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Thread: Thermalright clips + screwdriver = dead mobo?

  1. #1
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    Exclamation Thermalright clips + screwdriver = dead mobo?

    Hi,

    I was just in the process of installing a Thermalright xp-120 on my new DFI Lanparty motherboard when the screwdriver slipped off the clip and crushed a small resistor next to the CPU slot.

    Now that I've calmed down and stopped throwing things I'm trying to decide what to do so I came here for some advice. Should I install everything and try it anyway? RMA it (although I doubt DFI would believe that I had received it in such a condition as it looks suspiciously like a botched heatsink install)? Or just put it down to experience and order another - not that I can really afford to do so but it looks like the only option?

    Any advice gratefully received.

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    sneaks quietly away. schmunk's Avatar
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    You could try installing the basics, but you may be better just buying a new one...

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    • oralpain's system
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    See if it works.

    Physical damage is not usually covered by warranties. If the box is damaged you are supposed to return it before you even open it. If they won't notice the damage, you could RMA it.

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    The clips shouldn't of needed a screwdriver to get them to lock into place, mine were flexible as owt. You could try an install and see how it goes. Depending on how long you've had the motherboard DFI could well believe it was shipped that way, if you've had it for a week or two they might tell you to return it to the supplier.

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    The lesson to learn here is put a credit card under the area you're attacking with a screwdriver in case you slip.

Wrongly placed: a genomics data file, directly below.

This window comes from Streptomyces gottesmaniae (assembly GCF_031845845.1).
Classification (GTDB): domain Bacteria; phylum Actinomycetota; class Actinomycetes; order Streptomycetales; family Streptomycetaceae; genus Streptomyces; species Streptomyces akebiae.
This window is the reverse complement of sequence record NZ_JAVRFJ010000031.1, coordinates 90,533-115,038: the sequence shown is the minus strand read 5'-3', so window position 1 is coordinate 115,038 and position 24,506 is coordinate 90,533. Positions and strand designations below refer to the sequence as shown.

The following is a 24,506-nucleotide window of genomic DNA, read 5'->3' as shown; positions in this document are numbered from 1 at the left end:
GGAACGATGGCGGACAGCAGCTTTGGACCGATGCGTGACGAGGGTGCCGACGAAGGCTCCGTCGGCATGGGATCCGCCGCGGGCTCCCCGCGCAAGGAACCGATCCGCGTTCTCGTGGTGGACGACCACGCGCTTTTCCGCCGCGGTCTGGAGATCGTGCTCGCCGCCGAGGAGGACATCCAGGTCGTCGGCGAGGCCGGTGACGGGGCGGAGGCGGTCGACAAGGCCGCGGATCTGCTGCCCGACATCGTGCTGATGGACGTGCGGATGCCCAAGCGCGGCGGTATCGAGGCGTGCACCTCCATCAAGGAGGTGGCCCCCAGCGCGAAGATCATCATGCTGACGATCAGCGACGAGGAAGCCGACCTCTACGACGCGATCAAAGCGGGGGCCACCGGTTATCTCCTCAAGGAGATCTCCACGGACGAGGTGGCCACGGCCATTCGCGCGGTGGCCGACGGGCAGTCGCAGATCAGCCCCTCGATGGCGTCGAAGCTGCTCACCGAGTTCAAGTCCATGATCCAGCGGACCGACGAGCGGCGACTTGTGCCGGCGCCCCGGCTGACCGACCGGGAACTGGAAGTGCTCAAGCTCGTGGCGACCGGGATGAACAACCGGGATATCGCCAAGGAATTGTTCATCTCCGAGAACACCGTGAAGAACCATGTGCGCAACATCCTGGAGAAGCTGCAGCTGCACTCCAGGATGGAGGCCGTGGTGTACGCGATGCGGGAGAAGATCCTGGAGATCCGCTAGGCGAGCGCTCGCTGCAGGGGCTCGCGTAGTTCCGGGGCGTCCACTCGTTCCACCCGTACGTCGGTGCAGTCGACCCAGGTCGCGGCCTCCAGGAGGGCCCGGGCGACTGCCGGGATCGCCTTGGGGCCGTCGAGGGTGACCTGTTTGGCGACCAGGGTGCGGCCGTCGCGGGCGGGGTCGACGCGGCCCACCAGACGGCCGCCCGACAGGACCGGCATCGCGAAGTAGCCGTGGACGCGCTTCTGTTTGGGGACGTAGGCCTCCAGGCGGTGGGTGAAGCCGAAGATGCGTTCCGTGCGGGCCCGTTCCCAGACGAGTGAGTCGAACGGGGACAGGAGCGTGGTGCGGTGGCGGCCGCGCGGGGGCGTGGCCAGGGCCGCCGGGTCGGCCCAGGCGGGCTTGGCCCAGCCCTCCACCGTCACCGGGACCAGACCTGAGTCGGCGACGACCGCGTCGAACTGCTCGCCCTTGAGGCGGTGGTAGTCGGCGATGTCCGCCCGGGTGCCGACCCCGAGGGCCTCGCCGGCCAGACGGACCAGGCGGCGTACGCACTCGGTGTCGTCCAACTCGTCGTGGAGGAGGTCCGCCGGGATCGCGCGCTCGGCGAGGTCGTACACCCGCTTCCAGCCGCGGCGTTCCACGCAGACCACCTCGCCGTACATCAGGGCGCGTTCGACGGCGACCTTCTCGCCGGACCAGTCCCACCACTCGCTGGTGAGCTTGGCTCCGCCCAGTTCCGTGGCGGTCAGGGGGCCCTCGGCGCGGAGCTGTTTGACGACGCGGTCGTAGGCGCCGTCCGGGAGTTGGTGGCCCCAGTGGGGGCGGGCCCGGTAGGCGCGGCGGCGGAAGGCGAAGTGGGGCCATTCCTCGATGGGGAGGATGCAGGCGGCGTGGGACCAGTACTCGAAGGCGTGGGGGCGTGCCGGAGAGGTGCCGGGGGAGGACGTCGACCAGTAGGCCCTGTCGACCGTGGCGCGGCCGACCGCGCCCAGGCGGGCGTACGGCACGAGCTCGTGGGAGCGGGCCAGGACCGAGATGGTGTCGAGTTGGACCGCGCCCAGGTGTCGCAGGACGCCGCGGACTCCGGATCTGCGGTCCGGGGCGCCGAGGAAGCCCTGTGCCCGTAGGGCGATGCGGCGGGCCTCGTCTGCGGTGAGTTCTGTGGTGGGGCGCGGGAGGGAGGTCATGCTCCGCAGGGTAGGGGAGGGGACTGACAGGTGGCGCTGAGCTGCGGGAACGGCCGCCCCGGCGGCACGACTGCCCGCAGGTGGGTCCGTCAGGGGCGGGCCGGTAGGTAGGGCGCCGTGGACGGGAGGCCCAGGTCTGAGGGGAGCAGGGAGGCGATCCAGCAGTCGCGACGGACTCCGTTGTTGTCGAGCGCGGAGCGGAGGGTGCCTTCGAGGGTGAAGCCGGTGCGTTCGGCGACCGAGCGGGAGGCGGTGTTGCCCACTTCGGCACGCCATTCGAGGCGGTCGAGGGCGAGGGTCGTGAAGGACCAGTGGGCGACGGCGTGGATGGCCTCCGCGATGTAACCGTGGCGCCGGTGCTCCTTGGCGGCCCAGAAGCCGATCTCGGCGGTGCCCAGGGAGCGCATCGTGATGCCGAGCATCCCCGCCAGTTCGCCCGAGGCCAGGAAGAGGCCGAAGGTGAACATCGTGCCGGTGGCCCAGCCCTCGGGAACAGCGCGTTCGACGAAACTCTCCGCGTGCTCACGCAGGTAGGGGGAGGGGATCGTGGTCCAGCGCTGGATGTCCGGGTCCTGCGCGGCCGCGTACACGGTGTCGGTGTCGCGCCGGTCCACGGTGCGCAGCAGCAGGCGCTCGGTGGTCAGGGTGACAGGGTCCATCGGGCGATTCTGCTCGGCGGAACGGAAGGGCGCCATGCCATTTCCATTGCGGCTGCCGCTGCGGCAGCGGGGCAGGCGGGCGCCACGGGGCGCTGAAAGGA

I'd suggest powering up the board with nothing in it, see if it at least powers up. Depending on how it was designed it might kick up a fuss about not having a CPU install (through the system speaker) or just sit there.

    Sometimes you can lose components and not have any issues manefest themselves, other times you lose the wrong one and cause stability issues, or stop it from functioning.
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    Kez - I've done what you suggested and the board powers up fine. Now I'm really not sure what to do. I'm worried about installing all the components again, particularly the cpu and ram, as I'm concerned that the motherboard in its current state might do something nasty to them. Any suggestions?

    Edit: I've taken a picture of the socket and circled the damaged resistor (or whatever it is) so if anyone knows what purpose they serve and whether it would be a bad idea to install the components and test the mobo then please let me know.



    Thanks.
    Last edited by Will B; 24-06-2005 at 08:34 PM.

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    I dont think it can do anything to the cpu etc

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    In a place called VERTIGO CrapshoT's Avatar
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    I've done this myself twice m8.Both with asus a7n8x deluxe mobo's.Nearly £200 it cost me my wife was not pleased.the credit card solution is a excellent idea.As Grey M@a stated why use a screwdriver? I have a xp-90 and it takes no effort to pop it on and off !!! No need for a screwy what so ever.pretty expensive mistake to make tho.
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    I used a screwdriver because thats what the instructions that came with the xp-120 tell you to use. Plus I tried it with my fingers first and it was very stiff. Did your boards even boot up CrapshoT? Mine does and I'm just wondering what kind of damage I have actually done.

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    well if it aint broke dont fix it

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    I'm not sure if it ain't broke - I guess I'll have to install all the other components and see. Unfortunately I don't know enough about motherboards to know whether they can function properly with one of those little resistors/whatever being damaged.

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    Now with added sobriety Rave's Avatar
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    There's a good chance that it will work. It's up to you whether you risk bunging the CPU in there and trying it though. I reckon the chance of it frying is tiny but nobody can give you any guarantee. If it were me I'd take the risk, but I do tend to gamble in situations like this.

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